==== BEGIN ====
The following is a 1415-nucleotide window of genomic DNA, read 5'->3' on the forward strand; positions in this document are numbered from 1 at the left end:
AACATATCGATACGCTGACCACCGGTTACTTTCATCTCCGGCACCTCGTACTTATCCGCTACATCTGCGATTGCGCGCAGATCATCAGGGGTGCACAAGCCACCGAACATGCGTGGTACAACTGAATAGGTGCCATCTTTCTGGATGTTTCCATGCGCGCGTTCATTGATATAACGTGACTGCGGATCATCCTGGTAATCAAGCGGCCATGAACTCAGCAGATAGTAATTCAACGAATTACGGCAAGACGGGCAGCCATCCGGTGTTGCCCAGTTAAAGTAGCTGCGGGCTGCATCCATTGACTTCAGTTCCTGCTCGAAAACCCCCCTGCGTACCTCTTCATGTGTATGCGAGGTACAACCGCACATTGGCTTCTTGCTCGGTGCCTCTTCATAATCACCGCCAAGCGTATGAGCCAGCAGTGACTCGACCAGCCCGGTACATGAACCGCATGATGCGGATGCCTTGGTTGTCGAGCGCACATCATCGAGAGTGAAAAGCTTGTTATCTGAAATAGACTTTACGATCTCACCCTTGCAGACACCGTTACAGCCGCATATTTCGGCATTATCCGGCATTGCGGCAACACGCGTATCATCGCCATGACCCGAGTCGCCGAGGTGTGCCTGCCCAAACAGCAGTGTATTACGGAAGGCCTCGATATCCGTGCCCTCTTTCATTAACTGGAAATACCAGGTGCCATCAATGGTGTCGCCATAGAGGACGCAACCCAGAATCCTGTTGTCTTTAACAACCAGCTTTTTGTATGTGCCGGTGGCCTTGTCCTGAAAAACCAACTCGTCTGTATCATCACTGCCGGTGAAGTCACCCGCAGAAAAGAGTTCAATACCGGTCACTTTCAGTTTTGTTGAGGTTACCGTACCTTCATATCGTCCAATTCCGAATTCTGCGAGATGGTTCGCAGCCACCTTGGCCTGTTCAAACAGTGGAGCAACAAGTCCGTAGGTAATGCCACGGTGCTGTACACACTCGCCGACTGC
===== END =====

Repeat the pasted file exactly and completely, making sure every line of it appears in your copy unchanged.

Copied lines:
The following is a 1415-nucleotide window of genomic DNA, read 5'->3' on the forward strand; positions in this document are numbered from 1 at the left end:
AACATATCGATACGCTGACCACCGGTTACTTTCATCTCCGGCACCTCGTACTTATCCGCTACATCTGCGATTGCGCGCAGATCATCAGGGGTGCACAAGCCACCGAACATGCGTGGTACAACTGAATAGGTGCCATCTTTCTGGATGTTTCCATGCGCGCGTTCATTGATATAACGTGACTGCGGATCATCCTGGTAATCAAGCGGCCATGAACTCAGCAGATAGTAATTCAACGAATTACGGCAAGACGGGCAGCCATCCGGTGTTGCCCAGTTAAAGTAGCTGCGGGCTGCATCCATTGACTTCAGTTCCTGCTCGAAAACCCCCCTGCGTACCTCTTCATGTGTATGCGAGGTACAACCGCACATTGGCTTCTTGCTCGGTGCCTCTTCATAATCACCGCCAAGCGTATGAGCCAGCAGTGACTCGACCAGCCCGGTACATGAACCGCATGATGCGGATGCCTTGGTTGTCGAGCGCACATCATCGAGAGTGAAAAGCTTGTTATCTGAAATAGACTTTACGATCTCACCCTTGCAGACACCGTTACAGCCGCATATTTCGGCATTATCCGGCATTGCGGCAACACGCGTATCATCGCCATGACCCGAGTCGCCGAGGTGTGCCTGCCCAAACAGCAGTGTATTACGGAAGGCCTCGATATCCGTGCCCTCTTTCATTAACTGGAAATACCAGGTGCCATCAATGGTGTCGCCATAGAGGACGCAACCCAGAATCCTGTTGTCTTTAACAACCAGCTTTTTGTATGTGCCGGTGGCCTTGTCCTGAAAAACCAACTCGTCTGTATCATCACTGCCGGTGAAGTCACCCGCAGAAAAGAGTTCAATACCGGTCACTTTCAGTTTTGTTGAGGTTACCGTACCTTCATATCGTCCAATTCCGAATTCTGCGAGATGGTTCGCAGCCACCTTGGCCTGTTCAAACAGTGGAGCAACAAGTCCGTAGGTAATGCCACGGTGCTGTACACACTCGCCGACTGC